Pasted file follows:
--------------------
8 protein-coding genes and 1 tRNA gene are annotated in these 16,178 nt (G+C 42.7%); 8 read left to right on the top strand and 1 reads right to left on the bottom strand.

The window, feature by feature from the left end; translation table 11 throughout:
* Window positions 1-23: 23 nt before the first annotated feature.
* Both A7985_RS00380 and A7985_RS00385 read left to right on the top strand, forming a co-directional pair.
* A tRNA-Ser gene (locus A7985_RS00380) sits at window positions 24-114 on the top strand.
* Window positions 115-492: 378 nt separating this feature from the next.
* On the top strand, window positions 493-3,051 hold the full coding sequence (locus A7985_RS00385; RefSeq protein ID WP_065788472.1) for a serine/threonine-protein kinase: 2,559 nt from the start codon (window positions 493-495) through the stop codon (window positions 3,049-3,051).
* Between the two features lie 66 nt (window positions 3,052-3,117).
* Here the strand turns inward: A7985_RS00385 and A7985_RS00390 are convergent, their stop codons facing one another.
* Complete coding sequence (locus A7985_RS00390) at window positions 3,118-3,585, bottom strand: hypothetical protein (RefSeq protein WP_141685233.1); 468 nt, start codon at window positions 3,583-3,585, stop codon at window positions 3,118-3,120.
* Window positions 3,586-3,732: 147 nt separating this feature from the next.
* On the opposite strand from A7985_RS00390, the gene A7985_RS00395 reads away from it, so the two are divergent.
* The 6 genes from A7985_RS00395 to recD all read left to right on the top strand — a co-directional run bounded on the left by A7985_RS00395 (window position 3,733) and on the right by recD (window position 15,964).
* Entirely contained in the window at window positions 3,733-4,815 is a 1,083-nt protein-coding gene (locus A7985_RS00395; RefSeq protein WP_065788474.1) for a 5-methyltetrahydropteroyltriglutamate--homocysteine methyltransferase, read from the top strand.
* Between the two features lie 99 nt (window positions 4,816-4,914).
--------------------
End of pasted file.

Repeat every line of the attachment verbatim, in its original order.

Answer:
8 protein-coding genes and 1 tRNA gene are annotated in these 16,178 nt (G+C 42.7%); 8 read left to right on the top strand and 1 reads right to left on the bottom strand.

The window, feature by feature from the left end; translation table 11 throughout:
* Window positions 1-23: 23 nt before the first annotated feature.
* Both A7985_RS00380 and A7985_RS00385 read left to right on the top strand, forming a co-directional pair.
* A tRNA-Ser gene (locus A7985_RS00380) sits at window positions 24-114 on the top strand.
* Window positions 115-492: 378 nt separating this feature from the next.
* On the top strand, window positions 493-3,051 hold the full coding sequence (locus A7985_RS00385; RefSeq protein ID WP_065788472.1) for a serine/threonine-protein kinase: 2,559 nt from the start codon (window positions 493-495) through the stop codon (window positions 3,049-3,051).
* Between the two features lie 66 nt (window positions 3,052-3,117).
* Here the strand turns inward: A7985_RS00385 and A7985_RS00390 are convergent, their stop codons facing one another.
* Complete coding sequence (locus A7985_RS00390) at window positions 3,118-3,585, bottom strand: hypothetical protein (RefSeq protein WP_141685233.1); 468 nt, start codon at window positions 3,583-3,585, stop codon at window positions 3,118-3,120.
* Window positions 3,586-3,732: 147 nt separating this feature from the next.
* On the opposite strand from A7985_RS00390, the gene A7985_RS00395 reads away from it, so the two are divergent.
* The 6 genes from A7985_RS00395 to recD all read left to right on the top strand — a co-directional run bounded on the left by A7985_RS00395 (window position 3,733) and on the right by recD (window position 15,964).
* Entirely contained in the window at window positions 3,733-4,815 is a 1,083-nt protein-coding gene (locus A7985_RS00395; RefSeq protein WP_065788474.1) for a 5-methyltetrahydropteroyltriglutamate--homocysteine methyltransferase, read from the top strand.
* Between the two features lie 99 nt (window positions 4,816-4,914).